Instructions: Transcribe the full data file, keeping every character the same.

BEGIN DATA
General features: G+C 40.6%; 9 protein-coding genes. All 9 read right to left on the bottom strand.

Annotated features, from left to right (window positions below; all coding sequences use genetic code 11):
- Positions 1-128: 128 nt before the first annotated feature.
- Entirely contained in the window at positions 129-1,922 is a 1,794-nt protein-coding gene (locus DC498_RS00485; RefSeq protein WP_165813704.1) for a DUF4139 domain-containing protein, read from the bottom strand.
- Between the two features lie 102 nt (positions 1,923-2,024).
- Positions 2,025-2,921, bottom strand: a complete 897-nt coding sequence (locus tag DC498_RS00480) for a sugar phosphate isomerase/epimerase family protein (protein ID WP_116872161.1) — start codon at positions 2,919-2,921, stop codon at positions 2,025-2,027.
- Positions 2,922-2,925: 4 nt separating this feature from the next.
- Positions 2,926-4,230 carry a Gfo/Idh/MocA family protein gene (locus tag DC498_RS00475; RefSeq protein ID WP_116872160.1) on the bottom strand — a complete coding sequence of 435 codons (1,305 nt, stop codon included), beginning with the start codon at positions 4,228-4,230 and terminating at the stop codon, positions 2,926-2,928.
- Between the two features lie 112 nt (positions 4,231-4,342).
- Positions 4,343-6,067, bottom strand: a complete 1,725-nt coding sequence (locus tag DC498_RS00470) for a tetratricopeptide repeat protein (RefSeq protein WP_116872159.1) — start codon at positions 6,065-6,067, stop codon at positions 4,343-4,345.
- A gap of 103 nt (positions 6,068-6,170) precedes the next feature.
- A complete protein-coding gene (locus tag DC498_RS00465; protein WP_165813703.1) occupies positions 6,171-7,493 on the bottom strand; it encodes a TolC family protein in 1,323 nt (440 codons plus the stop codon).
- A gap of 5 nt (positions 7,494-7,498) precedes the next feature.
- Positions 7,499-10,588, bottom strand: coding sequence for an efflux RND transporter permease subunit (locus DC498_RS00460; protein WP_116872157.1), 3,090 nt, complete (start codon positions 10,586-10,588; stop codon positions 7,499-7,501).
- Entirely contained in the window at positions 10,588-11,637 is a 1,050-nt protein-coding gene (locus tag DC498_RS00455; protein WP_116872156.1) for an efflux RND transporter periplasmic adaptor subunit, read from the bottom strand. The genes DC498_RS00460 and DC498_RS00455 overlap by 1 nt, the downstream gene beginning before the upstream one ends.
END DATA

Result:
General features: G+C 40.6%; 9 protein-coding genes. All 9 read right to left on the bottom strand.

Annotated features, from left to right (window positions below; all coding sequences use genetic code 11):
- Positions 1-128: 128 nt before the first annotated feature.
- Entirely contained in the window at positions 129-1,922 is a 1,794-nt protein-coding gene (locus DC498_RS00485; RefSeq protein WP_165813704.1) for a DUF4139 domain-containing protein, read from the bottom strand.
- Between the two features lie 102 nt (positions 1,923-2,024).
- Positions 2,025-2,921, bottom strand: a complete 897-nt coding sequence (locus tag DC498_RS00480) for a sugar phosphate isomerase/epimerase family protein (protein ID WP_116872161.1) — start codon at positions 2,919-2,921, stop codon at positions 2,025-2,027.
- Positions 2,922-2,925: 4 nt separating this feature from the next.
- Positions 2,926-4,230 carry a Gfo/Idh/MocA family protein gene (locus tag DC498_RS00475; RefSeq protein ID WP_116872160.1) on the bottom strand — a complete coding sequence of 435 codons (1,305 nt, stop codon included), beginning with the start codon at positions 4,228-4,230 and terminating at the stop codon, positions 2,926-2,928.
- Between the two features lie 112 nt (positions 4,231-4,342).
- Positions 4,343-6,067, bottom strand: a complete 1,725-nt coding sequence (locus tag DC498_RS00470) for a tetratricopeptide repeat protein (RefSeq protein WP_116872159.1) — start codon at positions 6,065-6,067, stop codon at positions 4,343-4,345.
- A gap of 103 nt (positions 6,068-6,170) precedes the next feature.
- A complete protein-coding gene (locus tag DC498_RS00465; protein WP_165813703.1) occupies positions 6,171-7,493 on the bottom strand; it encodes a TolC family protein in 1,323 nt (440 codons plus the stop codon).
- A gap of 5 nt (positions 7,494-7,498) precedes the next feature.
- Positions 7,499-10,588, bottom strand: coding sequence for an efflux RND transporter permease subunit (locus DC498_RS00460; protein WP_116872157.1), 3,090 nt, complete (start codon positions 10,586-10,588; stop codon positions 7,499-7,501).
- Entirely contained in the window at positions 10,588-11,637 is a 1,050-nt protein-coding gene (locus tag DC498_RS00455; protein WP_116872156.1) for an efflux RND transporter periplasmic adaptor subunit, read from the bottom strand. The genes DC498_RS00460 and DC498_RS00455 overlap by 1 nt, the downstream gene beginning before the upstream one ends.